Exemplifying the utility of GOED’s novel Clinical Study Database (CSD), the reports provide a detailed summary of the research to date on the topics of psoriasis and dermatitis.
Skin health detriments were one of the early findings of omega-3 metabolism research. Specifically, when the enzymes in the metabolic pathway with EPA and DHA were disrupted or eliminated, severe skin detriments were noticed in animal models.
Since then, the scientific backing has evolved, with research suggesting omega-3 can serve to regulate the skin’s oil production, improve balanced hydration, subdue breakouts and help soften rough skin and have a soothing effect on irritation.
Affecting 125 million people worldwide, psoriasis is considered a chronic inflammatory skin disease, and is often associated with other comorbidities such as cardiovascular diseases, kidney disease and other inflammatory diseases.
To date, studies on this topic continue to emerge but the results are contradictory. But a recent 2020 systematic review determined that fish oil / EPA and DHA omega-3s when combined with conventional treatments can improve the lesion area, severity of skin lesions, and the quality of life in patients with psoriasis.
The majority of the studies in this field to date have been completed with middle-aged adults. Some of the patients in the studies have mild to severe psoriasis. The dosages given in the studies tend to be higher, as they are working to treat the disease condition.
A search of the CSD revealed 41 studies relating to “Psoriasis” with 31 (76%) of these being interventional studies, published between 1986 and 2020. The number of participants in each study ranged from 9-221 but most had under 100 participants.
Most articles (87%) related to psoriasis have a positive abstract conclusion, while 13% were neutral.
Dose and outcome
One study utilised a dose of 640mg/day EPA+DHA a day and reported a significant difference in psoriasis, scaling and psoriasis area and severity index between baseline and end of the study in the omega-3 group.
Eleven studies implemented a dosage of 1,800-6,000mg/day.
At this dose, seven studies found a significant difference in psoriasis, scaling and psoriasis, in the omega-3 groups between baseline and final timepoint.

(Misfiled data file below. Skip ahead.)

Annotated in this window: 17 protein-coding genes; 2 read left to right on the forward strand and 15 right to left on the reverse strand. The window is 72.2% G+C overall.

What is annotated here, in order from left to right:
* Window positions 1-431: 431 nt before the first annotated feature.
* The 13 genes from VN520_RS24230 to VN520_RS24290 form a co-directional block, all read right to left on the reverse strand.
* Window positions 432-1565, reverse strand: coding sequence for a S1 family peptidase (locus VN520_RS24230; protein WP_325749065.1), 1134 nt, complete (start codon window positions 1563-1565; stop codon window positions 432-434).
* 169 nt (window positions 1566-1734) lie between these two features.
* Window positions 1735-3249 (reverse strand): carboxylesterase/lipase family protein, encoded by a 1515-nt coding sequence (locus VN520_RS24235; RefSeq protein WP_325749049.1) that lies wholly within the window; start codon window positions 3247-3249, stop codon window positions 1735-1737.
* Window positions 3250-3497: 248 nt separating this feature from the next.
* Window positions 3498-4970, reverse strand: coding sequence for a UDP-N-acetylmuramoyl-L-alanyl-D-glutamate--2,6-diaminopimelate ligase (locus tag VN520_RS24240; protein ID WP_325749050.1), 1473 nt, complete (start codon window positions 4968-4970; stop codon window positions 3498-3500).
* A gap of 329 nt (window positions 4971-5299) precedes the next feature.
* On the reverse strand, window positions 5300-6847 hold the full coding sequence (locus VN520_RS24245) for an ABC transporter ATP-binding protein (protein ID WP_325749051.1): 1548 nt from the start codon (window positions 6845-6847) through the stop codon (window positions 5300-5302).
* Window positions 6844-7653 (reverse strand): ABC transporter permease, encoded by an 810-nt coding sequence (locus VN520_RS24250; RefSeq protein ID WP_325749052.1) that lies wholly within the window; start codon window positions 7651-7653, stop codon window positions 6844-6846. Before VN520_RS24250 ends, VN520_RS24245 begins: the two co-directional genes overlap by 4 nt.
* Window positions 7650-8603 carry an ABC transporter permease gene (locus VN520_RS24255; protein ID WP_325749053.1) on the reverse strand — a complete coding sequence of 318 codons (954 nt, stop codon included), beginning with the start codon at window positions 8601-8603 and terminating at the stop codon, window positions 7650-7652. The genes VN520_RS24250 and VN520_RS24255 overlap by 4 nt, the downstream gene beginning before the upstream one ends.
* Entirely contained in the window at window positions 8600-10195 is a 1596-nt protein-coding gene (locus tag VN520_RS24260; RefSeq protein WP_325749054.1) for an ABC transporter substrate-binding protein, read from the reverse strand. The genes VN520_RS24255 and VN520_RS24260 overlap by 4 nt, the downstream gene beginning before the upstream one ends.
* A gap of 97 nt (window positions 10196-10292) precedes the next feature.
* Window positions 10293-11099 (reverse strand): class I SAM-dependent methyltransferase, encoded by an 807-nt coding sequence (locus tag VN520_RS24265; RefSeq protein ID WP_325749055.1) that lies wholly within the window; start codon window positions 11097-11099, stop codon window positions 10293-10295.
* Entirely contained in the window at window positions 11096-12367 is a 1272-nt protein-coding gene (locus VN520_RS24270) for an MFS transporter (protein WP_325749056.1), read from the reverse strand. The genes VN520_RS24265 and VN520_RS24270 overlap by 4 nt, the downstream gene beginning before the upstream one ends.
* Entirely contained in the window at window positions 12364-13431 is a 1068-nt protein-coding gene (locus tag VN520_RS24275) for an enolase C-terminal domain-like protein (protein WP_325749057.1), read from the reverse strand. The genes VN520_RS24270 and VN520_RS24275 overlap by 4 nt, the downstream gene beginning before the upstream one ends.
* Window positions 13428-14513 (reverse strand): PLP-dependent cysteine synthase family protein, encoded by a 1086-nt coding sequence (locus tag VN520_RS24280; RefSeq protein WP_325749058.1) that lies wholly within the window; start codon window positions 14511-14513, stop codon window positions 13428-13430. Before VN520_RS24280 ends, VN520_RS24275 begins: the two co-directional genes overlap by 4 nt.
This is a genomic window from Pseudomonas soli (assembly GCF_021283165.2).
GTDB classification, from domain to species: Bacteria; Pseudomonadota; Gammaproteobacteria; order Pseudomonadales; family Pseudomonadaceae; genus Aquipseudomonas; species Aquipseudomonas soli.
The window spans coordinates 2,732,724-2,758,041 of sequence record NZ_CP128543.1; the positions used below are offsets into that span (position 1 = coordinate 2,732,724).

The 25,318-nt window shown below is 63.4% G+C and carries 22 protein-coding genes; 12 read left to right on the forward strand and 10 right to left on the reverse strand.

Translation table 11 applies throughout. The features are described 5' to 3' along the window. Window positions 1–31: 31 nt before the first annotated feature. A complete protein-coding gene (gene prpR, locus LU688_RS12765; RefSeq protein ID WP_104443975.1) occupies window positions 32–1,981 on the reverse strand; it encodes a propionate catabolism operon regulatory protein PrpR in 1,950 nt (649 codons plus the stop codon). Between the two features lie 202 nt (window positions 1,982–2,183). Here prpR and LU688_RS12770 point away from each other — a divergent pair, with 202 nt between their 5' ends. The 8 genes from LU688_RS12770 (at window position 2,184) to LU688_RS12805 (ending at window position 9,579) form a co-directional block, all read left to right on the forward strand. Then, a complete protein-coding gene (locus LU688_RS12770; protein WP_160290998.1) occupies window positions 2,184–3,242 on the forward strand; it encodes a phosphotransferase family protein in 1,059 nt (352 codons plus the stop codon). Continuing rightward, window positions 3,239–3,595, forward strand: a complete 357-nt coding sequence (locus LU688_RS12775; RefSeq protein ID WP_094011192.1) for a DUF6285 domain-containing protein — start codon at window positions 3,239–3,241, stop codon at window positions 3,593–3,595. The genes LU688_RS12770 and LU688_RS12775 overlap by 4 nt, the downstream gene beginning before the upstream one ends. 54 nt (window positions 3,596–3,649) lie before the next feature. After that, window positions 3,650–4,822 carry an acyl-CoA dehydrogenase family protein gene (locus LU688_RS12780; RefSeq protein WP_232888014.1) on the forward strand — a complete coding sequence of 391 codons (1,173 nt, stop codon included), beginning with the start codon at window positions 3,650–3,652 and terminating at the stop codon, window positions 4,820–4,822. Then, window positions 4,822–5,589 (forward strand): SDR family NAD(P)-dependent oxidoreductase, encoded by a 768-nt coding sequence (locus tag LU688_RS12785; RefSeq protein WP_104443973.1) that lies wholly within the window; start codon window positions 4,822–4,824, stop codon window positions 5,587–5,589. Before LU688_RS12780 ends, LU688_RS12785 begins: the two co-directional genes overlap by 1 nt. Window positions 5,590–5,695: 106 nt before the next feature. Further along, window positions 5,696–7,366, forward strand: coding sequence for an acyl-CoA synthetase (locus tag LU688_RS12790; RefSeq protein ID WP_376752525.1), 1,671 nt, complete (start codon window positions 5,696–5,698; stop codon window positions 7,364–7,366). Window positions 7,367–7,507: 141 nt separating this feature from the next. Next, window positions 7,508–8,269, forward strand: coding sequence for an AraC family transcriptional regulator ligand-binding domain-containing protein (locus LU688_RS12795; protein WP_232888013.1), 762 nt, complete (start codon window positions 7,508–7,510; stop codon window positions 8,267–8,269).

Five studies found a significant difference in psoriasis area and severity index between baseline and final timepoint in the omega-3 groups.
Three studies found no difference for psoriasis area, severity index or psoriasis severity.
One study used intravenous EPA+DHA and found a significant difference in psoriasis, scaling between baseline and week 8 in the omega-3 group.
Five studies provided no clear EPA+DHA dosage.
One study using a topical ointment with 1% and 10% EPA+DHA found a significant improvement in psoriasis, scaling, and in the psoriasis area and severity index.
One study without a dosage listed found a significant difference in psoriasis area and severity index between the omega-3 group and the placebo group when comparing change from baseline.
It is estimated that 115 million people worldwide suffer from eczema and atopic dermatitis.
Dermatitis is described as an allergic disease which can often occur with asthma, allergic rhinitis/hay fever/seasonal allergies, eczema/atopic dermatitis, and food allergies. Its symptoms include itchy skin, dry skin, or a rash.
A total of 52 studies were found relating to “dermatitis” and 38% of these were interventional studies, 27% were reviews, and 35% were cohort or case-control studies.
Further, the studies investigating dermatitis were for the most part, focused on supplementation of mothers during pregnancy, and following outcomes in children six months to three years after birth.
This information is important when considering the results of the studies, and generalizations are cautioned, as this information is only pertinent to this specific population studied to date.